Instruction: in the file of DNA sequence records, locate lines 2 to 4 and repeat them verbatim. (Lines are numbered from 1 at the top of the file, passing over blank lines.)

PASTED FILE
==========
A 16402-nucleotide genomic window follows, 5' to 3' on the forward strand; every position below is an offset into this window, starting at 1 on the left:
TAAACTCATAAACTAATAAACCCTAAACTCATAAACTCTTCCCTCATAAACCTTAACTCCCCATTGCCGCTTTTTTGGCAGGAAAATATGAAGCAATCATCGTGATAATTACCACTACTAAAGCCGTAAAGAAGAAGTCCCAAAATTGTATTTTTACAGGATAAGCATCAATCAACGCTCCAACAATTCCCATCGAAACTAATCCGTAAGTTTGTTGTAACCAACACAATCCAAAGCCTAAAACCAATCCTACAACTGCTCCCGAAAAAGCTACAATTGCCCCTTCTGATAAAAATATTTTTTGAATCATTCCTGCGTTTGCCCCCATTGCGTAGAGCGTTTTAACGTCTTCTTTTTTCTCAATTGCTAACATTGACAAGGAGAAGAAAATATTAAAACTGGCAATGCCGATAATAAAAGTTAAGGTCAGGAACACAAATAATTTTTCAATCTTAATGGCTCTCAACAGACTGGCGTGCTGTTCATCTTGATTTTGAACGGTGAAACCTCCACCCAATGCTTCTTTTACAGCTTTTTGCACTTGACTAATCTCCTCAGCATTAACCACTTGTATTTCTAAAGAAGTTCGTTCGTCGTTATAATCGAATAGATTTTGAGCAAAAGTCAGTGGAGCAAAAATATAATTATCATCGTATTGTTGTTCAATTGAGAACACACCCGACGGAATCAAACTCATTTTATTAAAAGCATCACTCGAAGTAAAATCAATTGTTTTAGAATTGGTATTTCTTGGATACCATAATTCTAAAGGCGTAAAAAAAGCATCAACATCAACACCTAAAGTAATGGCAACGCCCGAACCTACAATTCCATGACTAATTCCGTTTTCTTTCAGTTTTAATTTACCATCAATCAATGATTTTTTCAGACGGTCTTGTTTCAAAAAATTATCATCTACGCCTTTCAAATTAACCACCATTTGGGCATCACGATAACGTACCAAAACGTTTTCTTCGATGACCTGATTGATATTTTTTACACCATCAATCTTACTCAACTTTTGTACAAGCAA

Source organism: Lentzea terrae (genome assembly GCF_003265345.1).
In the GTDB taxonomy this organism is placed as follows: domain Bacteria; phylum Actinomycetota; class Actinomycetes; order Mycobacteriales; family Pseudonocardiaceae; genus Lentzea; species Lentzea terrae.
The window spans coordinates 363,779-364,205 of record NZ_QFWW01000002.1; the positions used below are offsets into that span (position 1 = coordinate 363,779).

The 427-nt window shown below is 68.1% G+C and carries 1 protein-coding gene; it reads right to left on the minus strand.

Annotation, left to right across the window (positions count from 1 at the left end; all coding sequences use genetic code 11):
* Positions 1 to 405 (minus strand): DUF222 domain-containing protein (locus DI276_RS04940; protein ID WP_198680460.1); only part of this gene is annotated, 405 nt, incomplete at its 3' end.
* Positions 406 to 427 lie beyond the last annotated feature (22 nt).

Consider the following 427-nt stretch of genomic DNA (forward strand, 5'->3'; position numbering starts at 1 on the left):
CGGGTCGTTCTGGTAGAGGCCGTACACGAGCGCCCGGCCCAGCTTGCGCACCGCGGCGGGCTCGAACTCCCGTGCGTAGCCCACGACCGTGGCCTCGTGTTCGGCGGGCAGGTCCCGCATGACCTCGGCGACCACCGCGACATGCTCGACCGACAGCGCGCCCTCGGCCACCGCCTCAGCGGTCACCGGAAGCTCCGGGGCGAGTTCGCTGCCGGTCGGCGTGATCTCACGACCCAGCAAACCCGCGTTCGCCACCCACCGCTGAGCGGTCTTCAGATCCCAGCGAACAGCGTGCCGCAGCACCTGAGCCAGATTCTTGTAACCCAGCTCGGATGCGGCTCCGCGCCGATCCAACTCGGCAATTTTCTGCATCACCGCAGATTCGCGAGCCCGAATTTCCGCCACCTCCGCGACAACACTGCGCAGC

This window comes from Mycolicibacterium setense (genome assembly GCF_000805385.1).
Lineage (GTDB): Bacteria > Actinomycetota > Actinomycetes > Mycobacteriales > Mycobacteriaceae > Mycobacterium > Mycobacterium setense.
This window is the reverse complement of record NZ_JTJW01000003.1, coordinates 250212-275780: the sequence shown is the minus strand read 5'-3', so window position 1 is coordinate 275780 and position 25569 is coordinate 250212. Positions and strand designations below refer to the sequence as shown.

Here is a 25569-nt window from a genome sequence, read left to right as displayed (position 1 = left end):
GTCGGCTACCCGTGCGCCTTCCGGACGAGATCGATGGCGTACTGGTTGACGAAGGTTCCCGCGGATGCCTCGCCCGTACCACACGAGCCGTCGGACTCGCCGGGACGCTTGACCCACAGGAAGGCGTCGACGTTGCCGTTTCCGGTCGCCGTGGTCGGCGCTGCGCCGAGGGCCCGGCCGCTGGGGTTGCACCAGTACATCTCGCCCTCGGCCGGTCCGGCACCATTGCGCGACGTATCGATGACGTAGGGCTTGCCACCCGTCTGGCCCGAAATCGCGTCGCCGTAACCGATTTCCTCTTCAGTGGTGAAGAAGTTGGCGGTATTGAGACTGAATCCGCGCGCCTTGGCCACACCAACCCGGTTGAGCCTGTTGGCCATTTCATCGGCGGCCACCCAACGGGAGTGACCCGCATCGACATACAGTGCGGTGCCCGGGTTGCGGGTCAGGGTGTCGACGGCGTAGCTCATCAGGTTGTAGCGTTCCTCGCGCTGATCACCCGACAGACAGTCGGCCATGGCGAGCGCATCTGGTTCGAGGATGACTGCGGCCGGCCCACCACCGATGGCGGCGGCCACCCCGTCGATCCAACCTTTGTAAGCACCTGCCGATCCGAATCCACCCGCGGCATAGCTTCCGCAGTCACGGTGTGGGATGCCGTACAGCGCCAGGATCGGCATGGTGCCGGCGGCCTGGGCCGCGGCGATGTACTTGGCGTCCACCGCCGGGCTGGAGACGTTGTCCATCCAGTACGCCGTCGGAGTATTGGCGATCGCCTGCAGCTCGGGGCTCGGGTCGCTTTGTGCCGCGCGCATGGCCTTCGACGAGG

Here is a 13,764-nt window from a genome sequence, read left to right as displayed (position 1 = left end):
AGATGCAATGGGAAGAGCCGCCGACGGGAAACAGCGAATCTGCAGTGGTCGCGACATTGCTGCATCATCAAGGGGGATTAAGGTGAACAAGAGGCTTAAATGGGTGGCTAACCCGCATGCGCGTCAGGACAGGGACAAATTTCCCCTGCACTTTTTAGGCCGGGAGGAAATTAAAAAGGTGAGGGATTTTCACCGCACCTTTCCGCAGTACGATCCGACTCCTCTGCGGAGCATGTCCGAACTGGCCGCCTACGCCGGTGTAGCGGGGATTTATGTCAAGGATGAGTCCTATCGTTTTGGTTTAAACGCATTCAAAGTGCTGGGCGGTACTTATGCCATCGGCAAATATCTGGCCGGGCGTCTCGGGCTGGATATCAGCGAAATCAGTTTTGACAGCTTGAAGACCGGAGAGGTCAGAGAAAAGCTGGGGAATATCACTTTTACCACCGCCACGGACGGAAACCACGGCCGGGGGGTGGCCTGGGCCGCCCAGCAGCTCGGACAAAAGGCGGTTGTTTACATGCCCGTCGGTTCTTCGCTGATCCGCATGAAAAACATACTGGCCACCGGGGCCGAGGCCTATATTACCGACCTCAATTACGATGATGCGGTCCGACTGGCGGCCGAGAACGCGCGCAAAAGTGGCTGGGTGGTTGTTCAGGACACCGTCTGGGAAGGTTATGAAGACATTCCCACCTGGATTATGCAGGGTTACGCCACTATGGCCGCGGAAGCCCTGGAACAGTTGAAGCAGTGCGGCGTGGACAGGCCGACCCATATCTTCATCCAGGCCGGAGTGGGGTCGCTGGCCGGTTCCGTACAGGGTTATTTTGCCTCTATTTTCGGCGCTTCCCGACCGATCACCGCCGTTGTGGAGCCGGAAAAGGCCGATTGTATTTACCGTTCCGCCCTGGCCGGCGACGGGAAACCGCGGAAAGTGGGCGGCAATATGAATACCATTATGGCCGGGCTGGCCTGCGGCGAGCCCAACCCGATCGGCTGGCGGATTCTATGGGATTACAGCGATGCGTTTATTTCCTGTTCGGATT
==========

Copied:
TAAACTCATAAACTAATAAACCCTAAACTCATAAACTCTTCCCTCATAAACCTTAACTCCCCATTGCCGCTTTTTTGGCAGGAAAATATGAAGCAATCATCGTGATAATTACCACTACTAAAGCCGTAAAGAAGAAGTCCCAAAATTGTATTTTTACAGGATAAGCATCAATCAACGCTCCAACAATTCCCATCGAAACTAATCCGTAAGTTTGTTGTAACCAACACAATCCAAAGCCTAAAACCAATCCTACAACTGCTCCCGAAAAAGCTACAATTGCCCCTTCTGATAAAAATATTTTTTGAATCATTCCTGCGTTTGCCCCCATTGCGTAGAGCGTTTTAACGTCTTCTTTTTTCTCAATTGCTAACATTGACAAGGAGAAGAAAATATTAAAACTGGCAATGCCGATAATAAAAGTTAAGGTCAGGAACACAAATAATTTTTCAATCTTAATGGCTCTCAACAGACTGGCGTGCTGTTCATCTTGATTTTGAACGGTGAAACCTCCACCCAATGCTTCTTTTACAGCTTTTTGCACTTGACTAATCTCCTCAGCATTAACCACTTGTATTTCTAAAGAAGTTCGTTCGTCGTTATAATCGAATAGATTTTGAGCAAAAGTCAGTGGAGCAAAAATATAATTATCATCGTATTGTTGTTCAATTGAGAACACACCCGACGGAATCAAACTCATTTTATTAAAAGCATCACTCGAAGTAAAATCAATTGTTTTAGAATTGGTATTTCTTGGATACCATAATTCTAAAGGCGTAAAAAAAGCATCAACATCAACACCTAAAGTAATGGCAACGCCCGAACCTACAATTCCATGACTAATTCCGTTTTCTTTCAGTTTTAATTTACCATCAATCAATGATTTTTTCAGACGGTCTTGTTTCAAAAAATTATCATCTACGCCTTTCAAATTAACCACCATTTGGGCATCACGATAACGTACCAAAACGTTTTCTTCGATGACCTGATTGATATTTTTTACACCATCAATCTTACTCAACTTTTGTACAAGCAA

Source organism: Lentzea terrae (genome assembly GCF_003265345.1).
In the GTDB taxonomy this organism is placed as follows: domain Bacteria; phylum Actinomycetota; class Actinomycetes; order Mycobacteriales; family Pseudonocardiaceae; genus Lentzea; species Lentzea terrae.